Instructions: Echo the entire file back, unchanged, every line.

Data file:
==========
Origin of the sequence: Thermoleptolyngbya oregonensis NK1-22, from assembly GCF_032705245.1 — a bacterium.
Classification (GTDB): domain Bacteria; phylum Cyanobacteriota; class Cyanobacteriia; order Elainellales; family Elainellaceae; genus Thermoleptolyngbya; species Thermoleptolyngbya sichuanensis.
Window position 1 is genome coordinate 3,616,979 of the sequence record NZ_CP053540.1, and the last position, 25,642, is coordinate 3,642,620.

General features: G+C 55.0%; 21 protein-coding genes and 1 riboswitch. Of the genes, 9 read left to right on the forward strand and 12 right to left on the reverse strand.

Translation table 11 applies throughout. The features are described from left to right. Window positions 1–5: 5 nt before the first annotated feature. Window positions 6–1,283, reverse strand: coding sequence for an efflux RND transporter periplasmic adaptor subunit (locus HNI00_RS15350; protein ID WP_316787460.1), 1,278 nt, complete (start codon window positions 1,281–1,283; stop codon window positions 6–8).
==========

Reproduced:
Origin of the sequence: Thermoleptolyngbya oregonensis NK1-22, from assembly GCF_032705245.1 — a bacterium.
Classification (GTDB): domain Bacteria; phylum Cyanobacteriota; class Cyanobacteriia; order Elainellales; family Elainellaceae; genus Thermoleptolyngbya; species Thermoleptolyngbya sichuanensis.
Window position 1 is genome coordinate 3,616,979 of the sequence record NZ_CP053540.1, and the last position, 25,642, is coordinate 3,642,620.

General features: G+C 55.0%; 21 protein-coding genes and 1 riboswitch. Of the genes, 9 read left to right on the forward strand and 12 right to left on the reverse strand.

Translation table 11 applies throughout. The features are described from left to right. Window positions 1–5: 5 nt before the first annotated feature. Window positions 6–1,283, reverse strand: coding sequence for an efflux RND transporter periplasmic adaptor subunit (locus HNI00_RS15350; protein ID WP_316787460.1), 1,278 nt, complete (start codon window positions 1,281–1,283; stop codon window positions 6–8).